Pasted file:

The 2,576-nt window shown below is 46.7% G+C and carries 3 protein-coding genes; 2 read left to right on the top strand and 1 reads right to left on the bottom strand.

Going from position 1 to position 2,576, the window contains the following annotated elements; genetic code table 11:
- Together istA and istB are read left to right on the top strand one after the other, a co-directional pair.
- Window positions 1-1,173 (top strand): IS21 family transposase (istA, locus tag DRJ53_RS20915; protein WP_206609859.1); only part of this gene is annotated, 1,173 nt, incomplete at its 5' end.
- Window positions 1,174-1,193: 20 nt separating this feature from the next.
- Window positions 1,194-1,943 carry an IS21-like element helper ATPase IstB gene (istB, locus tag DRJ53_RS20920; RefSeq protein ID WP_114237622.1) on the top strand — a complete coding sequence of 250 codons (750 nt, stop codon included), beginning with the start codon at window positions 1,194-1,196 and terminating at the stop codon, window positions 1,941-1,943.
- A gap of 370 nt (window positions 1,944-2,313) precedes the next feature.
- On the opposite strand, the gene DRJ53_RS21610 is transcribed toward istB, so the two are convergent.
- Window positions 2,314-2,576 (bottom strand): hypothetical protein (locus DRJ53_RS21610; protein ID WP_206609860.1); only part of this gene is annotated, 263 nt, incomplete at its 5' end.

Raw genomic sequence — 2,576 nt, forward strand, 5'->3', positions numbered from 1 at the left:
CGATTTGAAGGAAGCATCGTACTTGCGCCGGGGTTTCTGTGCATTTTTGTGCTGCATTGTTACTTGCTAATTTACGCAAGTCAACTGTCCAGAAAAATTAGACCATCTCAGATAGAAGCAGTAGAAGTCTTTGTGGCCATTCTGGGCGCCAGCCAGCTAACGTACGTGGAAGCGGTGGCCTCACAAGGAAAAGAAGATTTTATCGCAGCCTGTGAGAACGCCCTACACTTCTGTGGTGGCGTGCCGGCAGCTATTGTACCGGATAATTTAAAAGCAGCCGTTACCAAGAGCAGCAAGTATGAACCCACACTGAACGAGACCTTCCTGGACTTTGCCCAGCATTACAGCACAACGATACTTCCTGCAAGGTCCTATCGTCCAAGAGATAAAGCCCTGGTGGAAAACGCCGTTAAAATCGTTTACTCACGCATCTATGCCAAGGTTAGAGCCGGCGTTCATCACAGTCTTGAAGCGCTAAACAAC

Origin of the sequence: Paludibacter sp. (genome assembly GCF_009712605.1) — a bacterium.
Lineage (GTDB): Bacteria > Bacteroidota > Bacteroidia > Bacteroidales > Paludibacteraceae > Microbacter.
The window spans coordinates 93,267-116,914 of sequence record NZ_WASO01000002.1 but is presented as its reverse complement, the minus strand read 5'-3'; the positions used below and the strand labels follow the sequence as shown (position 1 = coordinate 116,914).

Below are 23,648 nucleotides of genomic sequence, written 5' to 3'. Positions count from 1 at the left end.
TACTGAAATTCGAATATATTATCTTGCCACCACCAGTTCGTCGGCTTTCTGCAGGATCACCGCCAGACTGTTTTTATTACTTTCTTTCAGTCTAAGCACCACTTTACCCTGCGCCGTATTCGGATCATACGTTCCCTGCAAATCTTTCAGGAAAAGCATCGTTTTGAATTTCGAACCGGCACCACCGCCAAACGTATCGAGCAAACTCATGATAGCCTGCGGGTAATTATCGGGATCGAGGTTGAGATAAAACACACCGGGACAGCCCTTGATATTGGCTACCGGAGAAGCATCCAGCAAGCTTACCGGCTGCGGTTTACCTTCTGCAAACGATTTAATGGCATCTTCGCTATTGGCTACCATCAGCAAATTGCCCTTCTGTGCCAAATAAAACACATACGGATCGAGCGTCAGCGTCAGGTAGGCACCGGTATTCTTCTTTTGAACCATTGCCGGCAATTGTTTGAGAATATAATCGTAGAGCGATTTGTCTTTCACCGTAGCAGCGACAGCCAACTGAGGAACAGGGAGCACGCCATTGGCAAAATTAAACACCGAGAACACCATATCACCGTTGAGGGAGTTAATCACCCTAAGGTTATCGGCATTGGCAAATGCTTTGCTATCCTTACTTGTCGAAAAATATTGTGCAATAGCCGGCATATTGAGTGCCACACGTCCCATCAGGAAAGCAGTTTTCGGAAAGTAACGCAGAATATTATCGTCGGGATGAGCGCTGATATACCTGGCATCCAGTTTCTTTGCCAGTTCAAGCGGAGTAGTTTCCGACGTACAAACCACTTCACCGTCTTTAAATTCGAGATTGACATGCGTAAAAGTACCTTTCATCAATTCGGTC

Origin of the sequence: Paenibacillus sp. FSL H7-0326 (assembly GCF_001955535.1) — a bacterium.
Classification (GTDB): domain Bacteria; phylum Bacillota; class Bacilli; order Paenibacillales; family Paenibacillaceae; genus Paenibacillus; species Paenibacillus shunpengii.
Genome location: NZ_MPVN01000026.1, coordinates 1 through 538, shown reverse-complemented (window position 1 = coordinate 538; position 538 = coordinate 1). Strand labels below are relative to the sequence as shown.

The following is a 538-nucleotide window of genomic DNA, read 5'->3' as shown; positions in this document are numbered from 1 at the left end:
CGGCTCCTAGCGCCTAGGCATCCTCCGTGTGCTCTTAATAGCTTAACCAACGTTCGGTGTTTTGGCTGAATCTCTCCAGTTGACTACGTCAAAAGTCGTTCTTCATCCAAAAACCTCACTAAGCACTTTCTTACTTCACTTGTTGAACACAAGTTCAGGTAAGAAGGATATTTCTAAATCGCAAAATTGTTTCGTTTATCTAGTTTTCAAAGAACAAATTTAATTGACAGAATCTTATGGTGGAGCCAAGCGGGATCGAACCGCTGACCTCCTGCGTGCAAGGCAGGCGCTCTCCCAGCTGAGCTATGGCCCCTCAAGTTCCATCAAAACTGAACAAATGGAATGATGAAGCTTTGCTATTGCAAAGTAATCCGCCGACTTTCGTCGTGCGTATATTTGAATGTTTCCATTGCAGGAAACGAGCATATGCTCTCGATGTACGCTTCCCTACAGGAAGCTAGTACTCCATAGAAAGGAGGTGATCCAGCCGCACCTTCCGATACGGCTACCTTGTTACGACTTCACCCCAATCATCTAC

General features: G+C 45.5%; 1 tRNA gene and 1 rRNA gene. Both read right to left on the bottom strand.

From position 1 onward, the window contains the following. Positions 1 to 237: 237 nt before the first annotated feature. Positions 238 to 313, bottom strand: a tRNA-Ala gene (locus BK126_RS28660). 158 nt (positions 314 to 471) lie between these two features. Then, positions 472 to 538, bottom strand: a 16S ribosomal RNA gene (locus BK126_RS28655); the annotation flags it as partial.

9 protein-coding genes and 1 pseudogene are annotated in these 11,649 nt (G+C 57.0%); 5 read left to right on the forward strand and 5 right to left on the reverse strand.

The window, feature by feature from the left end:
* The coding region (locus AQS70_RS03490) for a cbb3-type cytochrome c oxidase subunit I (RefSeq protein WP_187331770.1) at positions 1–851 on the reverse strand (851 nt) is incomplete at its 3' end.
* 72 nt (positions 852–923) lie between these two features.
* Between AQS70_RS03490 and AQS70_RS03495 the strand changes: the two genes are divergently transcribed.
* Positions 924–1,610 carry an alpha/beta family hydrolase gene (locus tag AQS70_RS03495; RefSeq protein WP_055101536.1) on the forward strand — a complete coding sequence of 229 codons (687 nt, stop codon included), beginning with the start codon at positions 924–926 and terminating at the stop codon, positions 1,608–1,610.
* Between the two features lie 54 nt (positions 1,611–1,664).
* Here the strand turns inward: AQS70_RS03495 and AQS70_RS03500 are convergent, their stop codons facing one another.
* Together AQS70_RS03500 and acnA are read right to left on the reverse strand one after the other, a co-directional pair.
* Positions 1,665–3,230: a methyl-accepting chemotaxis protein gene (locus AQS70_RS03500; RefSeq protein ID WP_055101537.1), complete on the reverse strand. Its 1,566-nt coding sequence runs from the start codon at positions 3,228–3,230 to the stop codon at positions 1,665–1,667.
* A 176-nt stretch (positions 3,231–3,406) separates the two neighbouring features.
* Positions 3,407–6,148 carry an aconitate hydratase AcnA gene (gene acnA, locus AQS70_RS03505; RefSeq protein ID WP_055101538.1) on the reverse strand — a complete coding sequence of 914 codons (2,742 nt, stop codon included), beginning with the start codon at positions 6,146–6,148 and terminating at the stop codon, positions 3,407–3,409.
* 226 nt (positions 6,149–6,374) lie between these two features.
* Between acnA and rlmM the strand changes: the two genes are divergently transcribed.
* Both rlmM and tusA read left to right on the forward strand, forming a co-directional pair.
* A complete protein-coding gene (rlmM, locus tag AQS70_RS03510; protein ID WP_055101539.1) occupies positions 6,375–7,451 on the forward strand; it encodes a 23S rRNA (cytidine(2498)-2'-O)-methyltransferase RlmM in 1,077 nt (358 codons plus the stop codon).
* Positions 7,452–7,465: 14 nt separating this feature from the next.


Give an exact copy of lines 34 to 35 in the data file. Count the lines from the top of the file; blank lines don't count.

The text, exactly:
* A 176-nt stretch (positions 3,231–3,406) separates the two neighbouring features.
* Positions 3,407–6,148 carry an aconitate hydratase AcnA gene (gene acnA, locus AQS70_RS03505; RefSeq protein ID WP_055101538.1) on the reverse strand — a complete coding sequence of 914 codons (2,742 nt, stop codon included), beginning with the start codon at positions 6,146–6,148 and terminating at the stop codon, positions 3,407–3,409.